The current BASC community advisory team has been working diligently on several key items:
- Action plan, articles of incorporation and bylaws, and other documentation.
- Initial donors willing to provide substantial matching funds once plans are completed and we can begin fundraising.
- Initial offers of help to fund, design and construct prototype shelters.
- Initiated conversations with City of Boise staff and leadership to explain BASC's vision, goals and capacity. We acknowledge that the personal shelter model is currently not supported by local officials, but appreciate their at least invitin us to the table.
- Brought Square One Villages Project Manager Andrew Heben to visit Boise on November 19th for a public presentation to more than 180 community members, including a showing of the 'It Takes a Village' presentation. We hosted a separate strategic planning session with BASC partners and select stakeholders interested in a more in-depth exploration of if and how the Village model might fit in Idaho. Thanks to co-sponsors, the Boise City Ada County Homeless Coalition and the Boise Coop, and expecially to the wonderful folks at the Cathedral of the Rockies for providing the perfect space and generous support.
Steps to implementation
- Complete organizational documents, project budget and MOUs to secure tax-exempt status and liability coverage; circulate draft Village Agreement to potential tenants and service providers for review and modification to meet local needs (in process).
- Continue dialogue with local government and partners to ensure compatibility with current and projected homeless initiatives and local ordinances.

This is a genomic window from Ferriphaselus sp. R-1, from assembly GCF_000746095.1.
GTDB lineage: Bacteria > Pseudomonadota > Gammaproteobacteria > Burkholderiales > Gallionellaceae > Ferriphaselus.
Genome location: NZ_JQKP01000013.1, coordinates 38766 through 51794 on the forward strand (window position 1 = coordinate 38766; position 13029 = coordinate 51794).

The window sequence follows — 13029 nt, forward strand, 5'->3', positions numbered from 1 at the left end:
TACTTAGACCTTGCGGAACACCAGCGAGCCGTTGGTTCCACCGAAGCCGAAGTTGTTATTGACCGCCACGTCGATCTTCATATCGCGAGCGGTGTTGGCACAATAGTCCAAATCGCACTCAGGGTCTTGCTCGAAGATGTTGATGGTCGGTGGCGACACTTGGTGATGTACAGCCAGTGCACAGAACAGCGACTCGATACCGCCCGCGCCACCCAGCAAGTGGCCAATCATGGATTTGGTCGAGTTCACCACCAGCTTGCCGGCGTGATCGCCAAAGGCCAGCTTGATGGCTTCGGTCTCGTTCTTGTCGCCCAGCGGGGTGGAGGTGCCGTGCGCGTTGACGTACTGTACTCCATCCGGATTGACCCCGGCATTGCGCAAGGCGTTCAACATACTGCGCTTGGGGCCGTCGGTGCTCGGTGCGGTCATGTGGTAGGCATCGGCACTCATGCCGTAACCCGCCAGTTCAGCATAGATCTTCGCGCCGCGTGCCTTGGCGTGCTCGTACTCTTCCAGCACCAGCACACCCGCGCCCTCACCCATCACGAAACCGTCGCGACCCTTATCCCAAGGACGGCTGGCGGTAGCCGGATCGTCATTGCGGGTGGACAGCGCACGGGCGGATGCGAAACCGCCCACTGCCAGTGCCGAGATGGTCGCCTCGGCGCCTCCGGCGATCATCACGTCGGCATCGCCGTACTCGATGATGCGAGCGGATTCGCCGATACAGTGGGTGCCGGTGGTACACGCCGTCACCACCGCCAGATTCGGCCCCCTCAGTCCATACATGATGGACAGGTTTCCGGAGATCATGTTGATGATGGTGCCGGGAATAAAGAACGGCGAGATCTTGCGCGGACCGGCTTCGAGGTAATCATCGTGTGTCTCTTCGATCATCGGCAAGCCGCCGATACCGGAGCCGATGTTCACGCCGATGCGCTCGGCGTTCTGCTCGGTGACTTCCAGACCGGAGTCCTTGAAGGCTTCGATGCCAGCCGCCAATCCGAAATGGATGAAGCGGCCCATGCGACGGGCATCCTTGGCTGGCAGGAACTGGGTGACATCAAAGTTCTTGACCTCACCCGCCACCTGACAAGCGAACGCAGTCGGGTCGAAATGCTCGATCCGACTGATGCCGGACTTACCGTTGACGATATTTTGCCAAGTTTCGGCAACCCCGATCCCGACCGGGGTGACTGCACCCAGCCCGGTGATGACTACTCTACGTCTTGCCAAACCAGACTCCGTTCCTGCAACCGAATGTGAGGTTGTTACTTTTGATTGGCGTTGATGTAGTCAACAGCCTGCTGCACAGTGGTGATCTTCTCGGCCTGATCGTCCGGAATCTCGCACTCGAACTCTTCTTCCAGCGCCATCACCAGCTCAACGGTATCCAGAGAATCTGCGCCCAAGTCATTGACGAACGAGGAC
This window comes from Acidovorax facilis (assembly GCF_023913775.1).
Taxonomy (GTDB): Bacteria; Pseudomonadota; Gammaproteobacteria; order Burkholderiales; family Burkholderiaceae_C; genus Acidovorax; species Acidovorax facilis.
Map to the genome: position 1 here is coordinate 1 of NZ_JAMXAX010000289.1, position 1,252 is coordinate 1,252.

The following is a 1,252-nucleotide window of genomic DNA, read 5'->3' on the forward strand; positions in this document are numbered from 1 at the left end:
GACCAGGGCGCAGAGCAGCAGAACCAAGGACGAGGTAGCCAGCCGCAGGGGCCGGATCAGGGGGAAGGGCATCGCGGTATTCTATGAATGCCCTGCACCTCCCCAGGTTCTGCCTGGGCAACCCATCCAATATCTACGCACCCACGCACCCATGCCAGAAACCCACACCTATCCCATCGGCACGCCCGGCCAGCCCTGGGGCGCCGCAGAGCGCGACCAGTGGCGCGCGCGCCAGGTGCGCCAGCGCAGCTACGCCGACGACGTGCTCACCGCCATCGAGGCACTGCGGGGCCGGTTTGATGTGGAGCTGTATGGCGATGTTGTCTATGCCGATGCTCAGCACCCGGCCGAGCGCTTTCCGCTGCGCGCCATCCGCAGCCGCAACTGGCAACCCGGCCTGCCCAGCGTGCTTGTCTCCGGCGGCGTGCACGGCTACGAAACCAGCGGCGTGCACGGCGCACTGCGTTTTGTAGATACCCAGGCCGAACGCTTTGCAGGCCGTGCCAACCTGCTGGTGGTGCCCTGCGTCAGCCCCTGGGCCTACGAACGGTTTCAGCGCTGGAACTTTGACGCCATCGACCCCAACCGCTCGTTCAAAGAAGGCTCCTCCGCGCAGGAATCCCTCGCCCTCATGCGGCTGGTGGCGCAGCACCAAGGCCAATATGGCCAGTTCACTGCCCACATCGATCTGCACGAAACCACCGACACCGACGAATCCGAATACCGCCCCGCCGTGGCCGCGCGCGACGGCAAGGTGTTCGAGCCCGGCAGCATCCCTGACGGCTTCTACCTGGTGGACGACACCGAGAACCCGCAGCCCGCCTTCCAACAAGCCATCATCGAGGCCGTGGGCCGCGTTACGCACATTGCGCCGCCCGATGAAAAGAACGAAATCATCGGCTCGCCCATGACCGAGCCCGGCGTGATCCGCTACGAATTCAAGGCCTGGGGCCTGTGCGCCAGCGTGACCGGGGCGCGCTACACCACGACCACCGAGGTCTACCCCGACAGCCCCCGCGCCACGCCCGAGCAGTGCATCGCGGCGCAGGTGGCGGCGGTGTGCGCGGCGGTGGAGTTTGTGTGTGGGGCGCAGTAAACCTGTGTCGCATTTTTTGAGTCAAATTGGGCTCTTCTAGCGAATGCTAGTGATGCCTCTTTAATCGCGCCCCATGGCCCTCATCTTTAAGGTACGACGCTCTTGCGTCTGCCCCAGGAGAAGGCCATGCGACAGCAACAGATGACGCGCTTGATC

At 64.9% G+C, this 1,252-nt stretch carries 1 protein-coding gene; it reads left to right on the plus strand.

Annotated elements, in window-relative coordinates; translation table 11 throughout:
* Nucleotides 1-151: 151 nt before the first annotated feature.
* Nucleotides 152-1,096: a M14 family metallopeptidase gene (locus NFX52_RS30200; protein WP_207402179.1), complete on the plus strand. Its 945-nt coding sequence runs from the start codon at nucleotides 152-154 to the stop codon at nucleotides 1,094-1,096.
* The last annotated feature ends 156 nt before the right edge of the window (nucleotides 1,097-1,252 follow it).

- Identify land (public, private or nonprofit ownership) and negotiate initial lease agreement with owner(s).
- Recruit potential Village residents through mutually agreed-upon application process and Village Agreement adapted form Opportunity Village.
- Line up utilities and common-use facilities as needed.
- Recruit additional volunteers for the build phase.
- Build and deliver shelters.
What we need
Short term. Since we are a new organization, we have limited capacity. We do not provide supportive services or case management; all we are offering is to build a handful of structures to certain standards for health and safety and appropriate to the local climate. We will consider requests from churches or organizations with a mission and capacity to serve persons experiencing homelessness and access to space. It would be up to the host organization to determine how the structures would be put to use. This is how Opportunity Village Eugene got its start.
Hosting one or more shelters is more that offering a physical site; it is a commitment to a relationship with the residents, establishing clear expectations, and building consensus among neighbors and congregants that may be called on to provide support, hospitality or services.
- Expertise and community Board Members
- Access to potable water, electrical service preferred
- Access to community services and public transit (bus passes are available on request)
- Available at least during the coldest months and subject to conditions acceptable to all parties
- Fenced and securable (preferred)
- Limited conflict with adjacent landowners or occupants
- The ideal parcel would include an existing residential or commercial structure that could serve as common meeting space, shared kitchen and food storage, with a half acre or more to place individual shelters.
- Community sponsors and donors willing to partner with area schools and students to create personal shelters. Projected material sponsorship levels as follows:
- $750 — Modified (insulated) Conestoga Hut (± 60 square feet)
- $1,000 — Modified Sheep wagon style (± 70 square feet)
- $1,250 — Bungalow (± 75 square feet plus loft storage)
- $10,000 — Sponsor a Village (essential infrastructure and common facilities)
- Construction space, preferably covered with access to AC. This could be a garage, shop warehouse or storage area suitable for fabricating modular components.